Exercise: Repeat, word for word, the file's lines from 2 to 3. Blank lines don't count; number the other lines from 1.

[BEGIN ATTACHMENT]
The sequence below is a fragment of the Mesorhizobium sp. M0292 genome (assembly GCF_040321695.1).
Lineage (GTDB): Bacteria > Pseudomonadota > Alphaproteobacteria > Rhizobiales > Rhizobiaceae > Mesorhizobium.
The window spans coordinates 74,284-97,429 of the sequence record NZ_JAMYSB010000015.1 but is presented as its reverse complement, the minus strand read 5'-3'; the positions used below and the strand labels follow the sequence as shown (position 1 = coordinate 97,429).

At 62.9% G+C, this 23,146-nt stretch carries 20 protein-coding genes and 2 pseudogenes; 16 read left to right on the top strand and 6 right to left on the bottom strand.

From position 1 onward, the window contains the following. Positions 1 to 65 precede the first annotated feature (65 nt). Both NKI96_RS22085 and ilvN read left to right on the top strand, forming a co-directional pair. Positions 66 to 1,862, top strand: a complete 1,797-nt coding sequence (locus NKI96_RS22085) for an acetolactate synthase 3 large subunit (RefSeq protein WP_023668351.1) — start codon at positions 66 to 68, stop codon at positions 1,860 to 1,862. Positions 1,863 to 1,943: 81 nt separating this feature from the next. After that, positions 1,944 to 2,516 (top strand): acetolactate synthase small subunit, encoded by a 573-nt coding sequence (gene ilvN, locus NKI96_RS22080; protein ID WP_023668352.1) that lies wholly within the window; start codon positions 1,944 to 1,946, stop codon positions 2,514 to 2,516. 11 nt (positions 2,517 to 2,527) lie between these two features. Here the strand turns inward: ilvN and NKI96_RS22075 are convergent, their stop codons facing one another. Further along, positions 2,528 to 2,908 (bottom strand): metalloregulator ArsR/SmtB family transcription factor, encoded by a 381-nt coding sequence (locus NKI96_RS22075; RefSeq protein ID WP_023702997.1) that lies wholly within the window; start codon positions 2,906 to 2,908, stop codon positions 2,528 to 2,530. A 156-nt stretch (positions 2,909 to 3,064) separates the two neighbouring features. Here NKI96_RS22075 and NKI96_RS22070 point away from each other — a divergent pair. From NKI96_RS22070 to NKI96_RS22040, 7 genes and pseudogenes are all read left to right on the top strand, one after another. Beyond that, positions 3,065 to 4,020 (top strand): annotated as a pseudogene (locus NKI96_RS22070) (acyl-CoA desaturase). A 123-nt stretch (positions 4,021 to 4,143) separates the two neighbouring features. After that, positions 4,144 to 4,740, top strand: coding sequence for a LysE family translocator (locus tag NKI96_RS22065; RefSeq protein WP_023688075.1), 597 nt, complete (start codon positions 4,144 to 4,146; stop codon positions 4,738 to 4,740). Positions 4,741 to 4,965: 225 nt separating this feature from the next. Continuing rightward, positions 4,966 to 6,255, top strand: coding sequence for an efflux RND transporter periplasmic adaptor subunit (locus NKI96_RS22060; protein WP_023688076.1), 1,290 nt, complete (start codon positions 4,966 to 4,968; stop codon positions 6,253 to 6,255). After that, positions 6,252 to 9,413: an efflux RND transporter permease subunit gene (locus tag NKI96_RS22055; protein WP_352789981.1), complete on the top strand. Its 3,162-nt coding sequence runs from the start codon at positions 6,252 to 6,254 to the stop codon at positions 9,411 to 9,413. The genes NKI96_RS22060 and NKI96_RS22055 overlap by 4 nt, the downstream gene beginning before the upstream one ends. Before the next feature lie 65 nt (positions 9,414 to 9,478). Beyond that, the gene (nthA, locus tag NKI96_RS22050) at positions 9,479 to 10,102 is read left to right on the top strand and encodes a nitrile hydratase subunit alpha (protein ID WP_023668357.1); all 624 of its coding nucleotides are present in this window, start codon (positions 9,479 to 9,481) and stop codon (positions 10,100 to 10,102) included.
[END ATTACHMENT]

Lineage (GTDB): Bacteria > Pseudomonadota > Alphaproteobacteria > Rhizobiales > Rhizobiaceae > Mesorhizobium.
The window spans coordinates 74,284-97,429 of the sequence record NZ_JAMYSB010000015.1 but is presented as its reverse complement, the minus strand read 5'-3'; the positions used below and the strand labels follow the sequence as shown (position 1 = coordinate 97,429).